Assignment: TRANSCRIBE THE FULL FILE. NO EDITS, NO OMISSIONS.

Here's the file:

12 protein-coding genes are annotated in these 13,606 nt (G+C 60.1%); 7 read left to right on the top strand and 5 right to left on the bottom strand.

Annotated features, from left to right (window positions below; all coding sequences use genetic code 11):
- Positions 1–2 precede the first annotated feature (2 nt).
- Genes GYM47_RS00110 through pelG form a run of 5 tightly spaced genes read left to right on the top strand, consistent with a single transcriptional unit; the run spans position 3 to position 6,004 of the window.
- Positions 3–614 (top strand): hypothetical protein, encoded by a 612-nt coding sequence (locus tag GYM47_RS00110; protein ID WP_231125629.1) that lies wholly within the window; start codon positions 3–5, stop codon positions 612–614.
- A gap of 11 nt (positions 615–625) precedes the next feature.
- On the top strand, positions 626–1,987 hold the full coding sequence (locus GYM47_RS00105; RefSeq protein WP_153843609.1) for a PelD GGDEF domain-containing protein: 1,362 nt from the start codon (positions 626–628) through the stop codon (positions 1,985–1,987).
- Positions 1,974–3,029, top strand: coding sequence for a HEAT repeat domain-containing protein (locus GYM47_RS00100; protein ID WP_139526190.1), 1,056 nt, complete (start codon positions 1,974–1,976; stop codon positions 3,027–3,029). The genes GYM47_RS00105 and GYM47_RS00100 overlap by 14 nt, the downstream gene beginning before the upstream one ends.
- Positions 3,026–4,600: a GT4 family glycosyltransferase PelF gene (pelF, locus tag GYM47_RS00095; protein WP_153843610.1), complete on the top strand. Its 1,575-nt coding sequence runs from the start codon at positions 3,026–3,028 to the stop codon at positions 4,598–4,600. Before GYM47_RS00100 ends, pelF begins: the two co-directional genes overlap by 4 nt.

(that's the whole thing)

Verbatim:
12 protein-coding genes are annotated in these 13,606 nt (G+C 60.1%); 7 read left to right on the top strand and 5 right to left on the bottom strand.

Annotated features, from left to right (window positions below; all coding sequences use genetic code 11):
- Positions 1–2 precede the first annotated feature (2 nt).
- Genes GYM47_RS00110 through pelG form a run of 5 tightly spaced genes read left to right on the top strand, consistent with a single transcriptional unit; the run spans position 3 to position 6,004 of the window.
- Positions 3–614 (top strand): hypothetical protein, encoded by a 612-nt coding sequence (locus tag GYM47_RS00110; protein ID WP_231125629.1) that lies wholly within the window; start codon positions 3–5, stop codon positions 612–614.
- A gap of 11 nt (positions 615–625) precedes the next feature.
- On the top strand, positions 626–1,987 hold the full coding sequence (locus GYM47_RS00105; RefSeq protein WP_153843609.1) for a PelD GGDEF domain-containing protein: 1,362 nt from the start codon (positions 626–628) through the stop codon (positions 1,985–1,987).
- Positions 1,974–3,029, top strand: coding sequence for a HEAT repeat domain-containing protein (locus GYM47_RS00100; protein ID WP_139526190.1), 1,056 nt, complete (start codon positions 1,974–1,976; stop codon positions 3,027–3,029). The genes GYM47_RS00105 and GYM47_RS00100 overlap by 14 nt, the downstream gene beginning before the upstream one ends.
- Positions 3,026–4,600: a GT4 family glycosyltransferase PelF gene (pelF, locus tag GYM47_RS00095; protein WP_153843610.1), complete on the top strand. Its 1,575-nt coding sequence runs from the start codon at positions 3,026–3,028 to the stop codon at positions 4,598–4,600. Before GYM47_RS00100 ends, pelF begins: the two co-directional genes overlap by 4 nt.